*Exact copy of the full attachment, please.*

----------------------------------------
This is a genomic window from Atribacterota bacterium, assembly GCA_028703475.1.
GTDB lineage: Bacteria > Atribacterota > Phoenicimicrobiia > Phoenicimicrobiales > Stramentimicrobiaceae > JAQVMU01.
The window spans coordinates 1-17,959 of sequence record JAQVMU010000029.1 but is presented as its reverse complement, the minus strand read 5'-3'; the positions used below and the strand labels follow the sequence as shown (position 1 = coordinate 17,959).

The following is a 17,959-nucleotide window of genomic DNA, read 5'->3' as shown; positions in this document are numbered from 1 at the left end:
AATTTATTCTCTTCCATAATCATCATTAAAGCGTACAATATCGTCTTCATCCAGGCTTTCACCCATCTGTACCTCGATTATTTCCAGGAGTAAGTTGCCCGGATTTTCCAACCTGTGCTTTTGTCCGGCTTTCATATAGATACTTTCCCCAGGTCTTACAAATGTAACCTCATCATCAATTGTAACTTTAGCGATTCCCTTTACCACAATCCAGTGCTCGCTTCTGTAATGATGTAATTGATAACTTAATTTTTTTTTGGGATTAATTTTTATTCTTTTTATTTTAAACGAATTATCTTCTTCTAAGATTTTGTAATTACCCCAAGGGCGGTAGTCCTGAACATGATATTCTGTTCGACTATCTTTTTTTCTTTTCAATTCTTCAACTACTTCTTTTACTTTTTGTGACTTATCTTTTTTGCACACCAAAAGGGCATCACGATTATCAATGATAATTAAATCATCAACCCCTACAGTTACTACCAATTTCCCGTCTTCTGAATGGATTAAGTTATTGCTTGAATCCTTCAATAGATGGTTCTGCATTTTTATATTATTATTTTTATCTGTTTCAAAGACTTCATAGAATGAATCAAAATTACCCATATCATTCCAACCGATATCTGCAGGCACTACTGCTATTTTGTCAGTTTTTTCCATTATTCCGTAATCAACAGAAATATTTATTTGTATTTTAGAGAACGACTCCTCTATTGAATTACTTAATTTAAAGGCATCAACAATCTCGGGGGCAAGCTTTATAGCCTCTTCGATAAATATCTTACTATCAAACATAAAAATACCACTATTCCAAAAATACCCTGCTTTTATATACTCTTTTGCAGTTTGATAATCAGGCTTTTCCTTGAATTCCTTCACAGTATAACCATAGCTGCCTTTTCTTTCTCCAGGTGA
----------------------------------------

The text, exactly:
This is a genomic window from Atribacterota bacterium, assembly GCA_028703475.1.
GTDB lineage: Bacteria > Atribacterota > Phoenicimicrobiia > Phoenicimicrobiales > Stramentimicrobiaceae > JAQVMU01.
The window spans coordinates 1-17,959 of sequence record JAQVMU010000029.1 but is presented as its reverse complement, the minus strand read 5'-3'; the positions used below and the strand labels follow the sequence as shown (position 1 = coordinate 17,959).

The following is a 17,959-nucleotide window of genomic DNA, read 5'->3' as shown; positions in this document are numbered from 1 at the left end:
AATTTATTCTCTTCCATAATCATCATTAAAGCGTACAATATCGTCTTCATCCAGGCTTTCACCCATCTGTACCTCGATTATTTCCAGGAGTAAGTTGCCCGGATTTTCCAACCTGTGCTTTTGTCCGGCTTTCATATAGATACTTTCCCCAGGTCTTACAAATGTAACCTCATCATCAATTGTAACTTTAGCGATTCCCTTTACCACAATCCAGTGCTCGCTTCTGTAATGATGTAATTGATAACTTAATTTTTTTTTGGGATTAATTTTTATTCTTTTTATTTTAAACGAATTATCTTCTTCTAAGATTTTGTAATTACCCCAAGGGCGGTAGTCCTGAACATGATATTCTGTTCGACTATCTTTTTTTCTTTTCAATTCTTCAACTACTTCTTTTACTTTTTGTGACTTATCTTTTTTGCACACCAAAAGGGCATCACGATTATCAATGATAATTAAATCATCAACCCCTACAGTTACTACCAATTTCCCGTCTTCTGAATGGATTAAGTTATTGCTTGAATCCTTCAATAGATGGTTCTGCATTTTTATATTATTATTTTTATCTGTTTCAAAGACTTCATAGAATGAATCAAAATTACCCATATCATTCCAACCGATATCTGCAGGCACTACTGCTATTTTGTCAGTTTTTTCCATTATTCCGTAATCAACAGAAATATTTATTTGTATTTTAGAGAACGACTCCTCTATTGAATTACTTAATTTAAAGGCATCAACAATCTCGGGGGCAAGCTTTATAGCCTCTTCGATAAATATCTTACTATCAAACATAAAAATACCACTATTCCAAAAATACCCTGCTTTTATATACTCTTTTGCAGTTTGATAATCAGGCTTTTCCTTGAATTCCTTCACAGTATAACCATAGCTGCCTTTTCTTTCTCCAGGTGA